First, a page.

To eat it, I peel off the light brown skin, slice it up, cut it into smaller pieces, dowse it with lime juice, and sprinkle it liberally with a chili powder called Tajín which can be bought in any Mexican supermarket. Tajín comes in several styles but I like the classic style that contains nothing more than a combination of dried ground "chiles" (chilies) with a touch of "limón" (lime). There are no preservatives or artificial coloring added. The cool crunchiness and sweetness of the jícama, along with the bite of the lime juice and the heat of the chile gives this dish an eye opening and palate awakening flavor that I find very satisfying and not at all overbearing. There are also a lot of other things you can do with jícama. It can be steamed, baked, boiled, mashed, fried, sautéed with carrots or green beans, stir fried it with chicken or shrimp, simmered in a savory stew, eaten with guacamole or seasoned dips, or just plain cut up into squares and used in fresh fruit salads. If you haven't ever done much with jícama I suggest that you give it another look. Oh, yes, one more thing. I also like to sprinkle chile Tajín on my ice cream cones of the water based "nieve de limón y nieve de piña". Wow!

¡ Buen Provecho !


GlorV1 said...

Bob, now you've got me wanting to try jicama. It really sounds refreshing and we have a lot of Mexican stores here in Modesto and in fact there is one down the street aways that probably carries jicama. I'm going to try it. I have a lot of limes on the trees and the chile, well I dry a lot of chile tepin and probably can crunch up really good in one of those coffee grinders and grind the chiles till they are powdery. My mouth is actually watering thinking about that or maybe it's the mole that's waiting on the stove. My husband is still in the basement and I'm getting hungry. Great post. Take care.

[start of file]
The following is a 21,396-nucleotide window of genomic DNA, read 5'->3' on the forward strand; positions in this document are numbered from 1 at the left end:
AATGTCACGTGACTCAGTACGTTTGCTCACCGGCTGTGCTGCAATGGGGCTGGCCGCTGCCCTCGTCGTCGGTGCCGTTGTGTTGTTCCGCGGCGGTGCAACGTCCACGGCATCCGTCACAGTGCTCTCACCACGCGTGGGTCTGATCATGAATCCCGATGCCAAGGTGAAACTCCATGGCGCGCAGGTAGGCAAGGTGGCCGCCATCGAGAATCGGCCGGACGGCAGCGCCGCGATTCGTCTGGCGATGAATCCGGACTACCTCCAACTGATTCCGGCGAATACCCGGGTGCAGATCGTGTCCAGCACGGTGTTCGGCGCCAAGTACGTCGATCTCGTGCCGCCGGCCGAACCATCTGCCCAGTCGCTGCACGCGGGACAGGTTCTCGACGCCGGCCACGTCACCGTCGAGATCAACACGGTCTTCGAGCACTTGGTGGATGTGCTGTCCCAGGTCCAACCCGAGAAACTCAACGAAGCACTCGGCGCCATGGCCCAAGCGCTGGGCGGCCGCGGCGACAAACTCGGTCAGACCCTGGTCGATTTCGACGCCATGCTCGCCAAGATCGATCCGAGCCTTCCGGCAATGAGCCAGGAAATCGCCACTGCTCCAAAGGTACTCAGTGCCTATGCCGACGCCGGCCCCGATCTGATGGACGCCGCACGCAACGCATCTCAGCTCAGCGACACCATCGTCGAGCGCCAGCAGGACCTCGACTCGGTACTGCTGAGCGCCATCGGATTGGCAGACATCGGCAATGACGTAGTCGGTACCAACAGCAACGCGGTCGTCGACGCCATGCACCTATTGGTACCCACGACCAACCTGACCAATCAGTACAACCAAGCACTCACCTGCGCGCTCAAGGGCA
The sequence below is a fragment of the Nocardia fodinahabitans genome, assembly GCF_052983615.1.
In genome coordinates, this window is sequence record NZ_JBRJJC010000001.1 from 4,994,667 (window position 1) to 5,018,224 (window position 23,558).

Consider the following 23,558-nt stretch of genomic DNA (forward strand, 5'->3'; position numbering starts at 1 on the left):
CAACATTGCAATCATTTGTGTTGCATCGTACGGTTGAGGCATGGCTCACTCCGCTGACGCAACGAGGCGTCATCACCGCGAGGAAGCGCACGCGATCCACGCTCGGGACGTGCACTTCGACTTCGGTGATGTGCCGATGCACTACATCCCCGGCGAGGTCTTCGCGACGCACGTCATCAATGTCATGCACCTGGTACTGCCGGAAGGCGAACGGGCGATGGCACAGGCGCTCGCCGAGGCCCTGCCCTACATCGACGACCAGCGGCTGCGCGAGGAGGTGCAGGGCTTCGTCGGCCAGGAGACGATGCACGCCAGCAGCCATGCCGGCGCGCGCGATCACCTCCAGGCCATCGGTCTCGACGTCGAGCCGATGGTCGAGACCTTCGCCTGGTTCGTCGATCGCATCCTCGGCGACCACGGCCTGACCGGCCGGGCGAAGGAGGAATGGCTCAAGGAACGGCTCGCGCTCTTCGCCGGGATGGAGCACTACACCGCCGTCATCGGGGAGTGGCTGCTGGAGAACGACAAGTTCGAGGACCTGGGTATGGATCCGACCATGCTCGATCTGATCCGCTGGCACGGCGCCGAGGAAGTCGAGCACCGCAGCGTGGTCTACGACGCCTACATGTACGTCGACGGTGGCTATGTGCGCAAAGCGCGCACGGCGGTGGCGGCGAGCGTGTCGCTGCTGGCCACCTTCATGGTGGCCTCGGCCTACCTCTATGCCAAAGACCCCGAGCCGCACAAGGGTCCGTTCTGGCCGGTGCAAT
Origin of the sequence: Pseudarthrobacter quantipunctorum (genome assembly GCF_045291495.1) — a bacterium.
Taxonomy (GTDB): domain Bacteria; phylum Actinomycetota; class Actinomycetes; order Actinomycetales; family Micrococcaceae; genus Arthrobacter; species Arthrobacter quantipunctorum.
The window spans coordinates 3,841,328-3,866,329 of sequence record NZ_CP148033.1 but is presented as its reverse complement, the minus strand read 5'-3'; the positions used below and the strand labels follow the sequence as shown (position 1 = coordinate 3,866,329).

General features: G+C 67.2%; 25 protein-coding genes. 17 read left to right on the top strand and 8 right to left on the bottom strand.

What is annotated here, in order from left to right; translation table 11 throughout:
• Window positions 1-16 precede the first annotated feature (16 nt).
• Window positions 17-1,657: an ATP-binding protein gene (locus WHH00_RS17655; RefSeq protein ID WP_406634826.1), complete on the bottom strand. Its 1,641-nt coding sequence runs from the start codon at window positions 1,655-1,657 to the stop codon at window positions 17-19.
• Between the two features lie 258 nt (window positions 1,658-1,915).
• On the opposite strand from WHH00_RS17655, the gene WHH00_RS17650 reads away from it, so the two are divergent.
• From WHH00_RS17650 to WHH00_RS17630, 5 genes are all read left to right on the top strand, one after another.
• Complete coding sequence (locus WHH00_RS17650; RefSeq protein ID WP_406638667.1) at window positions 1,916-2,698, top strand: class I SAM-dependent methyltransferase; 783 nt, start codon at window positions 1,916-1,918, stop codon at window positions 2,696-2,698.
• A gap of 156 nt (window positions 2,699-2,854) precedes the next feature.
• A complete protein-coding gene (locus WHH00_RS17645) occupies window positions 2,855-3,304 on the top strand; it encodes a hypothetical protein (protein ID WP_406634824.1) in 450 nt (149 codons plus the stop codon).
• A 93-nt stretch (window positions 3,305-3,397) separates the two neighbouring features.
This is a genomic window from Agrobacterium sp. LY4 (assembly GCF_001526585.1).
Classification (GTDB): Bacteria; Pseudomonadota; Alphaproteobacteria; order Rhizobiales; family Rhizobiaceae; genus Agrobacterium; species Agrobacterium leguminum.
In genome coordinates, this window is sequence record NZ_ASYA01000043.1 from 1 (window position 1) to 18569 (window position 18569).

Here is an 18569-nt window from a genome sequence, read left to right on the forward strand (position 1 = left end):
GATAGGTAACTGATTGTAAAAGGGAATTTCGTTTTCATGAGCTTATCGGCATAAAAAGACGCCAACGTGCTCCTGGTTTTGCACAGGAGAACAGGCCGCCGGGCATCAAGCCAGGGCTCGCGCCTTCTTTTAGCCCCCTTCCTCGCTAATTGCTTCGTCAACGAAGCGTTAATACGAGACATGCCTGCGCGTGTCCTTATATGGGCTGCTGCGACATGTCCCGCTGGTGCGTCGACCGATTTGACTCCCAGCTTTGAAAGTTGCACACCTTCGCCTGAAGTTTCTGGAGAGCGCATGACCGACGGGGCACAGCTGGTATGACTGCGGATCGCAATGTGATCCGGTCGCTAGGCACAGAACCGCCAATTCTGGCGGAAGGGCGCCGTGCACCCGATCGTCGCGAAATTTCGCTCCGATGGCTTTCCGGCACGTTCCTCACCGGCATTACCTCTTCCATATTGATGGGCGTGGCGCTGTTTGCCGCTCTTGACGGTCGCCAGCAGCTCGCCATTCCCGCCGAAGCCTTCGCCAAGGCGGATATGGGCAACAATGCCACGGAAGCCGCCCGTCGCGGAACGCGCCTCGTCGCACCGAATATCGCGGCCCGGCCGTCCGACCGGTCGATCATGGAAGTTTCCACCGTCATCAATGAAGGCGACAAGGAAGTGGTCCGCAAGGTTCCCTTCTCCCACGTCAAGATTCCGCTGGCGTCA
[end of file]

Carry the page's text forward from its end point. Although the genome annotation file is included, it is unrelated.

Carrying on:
YayaOrchid said...

I too LOVE jicama! Very refreshing and cooling in the hot summer days. I would love to visit the area you live in Bob. It sounds like there are so many places to go and things to do.

Chrissy y Keith said...

I have all of these things in my possession nearly all the time. I just used my Tajin con limon on popcorn today.

jennifer rose said...

Despite its high water content, jicama remains crunchy when cooked in a stew or stir-fry. It works as a fairly decent substitute for water chestnuts.

Bob, you are evil. I want some jicama. Now.

Alice said...

I think jicama rocks, too! High in vitamin C and folic acid -- I eat it every morning for a snack in the same way as you. I wonder, though, if it's the jicama or the Tajin I like more? :)

Billie Mercer said...

I, too, love jicama. First had it in Yucatan many, many years ago. It was always served at summer poolside and picnics. Strange, I haven't eaten as much here as I did in the States. I must remedy that.

Mexico Cooks! said...

Hey Bob! Your blog just gets better and better.

Yaya, here's a glimpse of Bob and Gina in Irapuato:



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I was born and raised in Chicago, Illinois, U.S.A. I have been living in Mexico since January 6th, 1999. I am continually studying to improve my knowledge of the Spanish language and Mexican history and culture. I am also a student of Mandarin Chinese.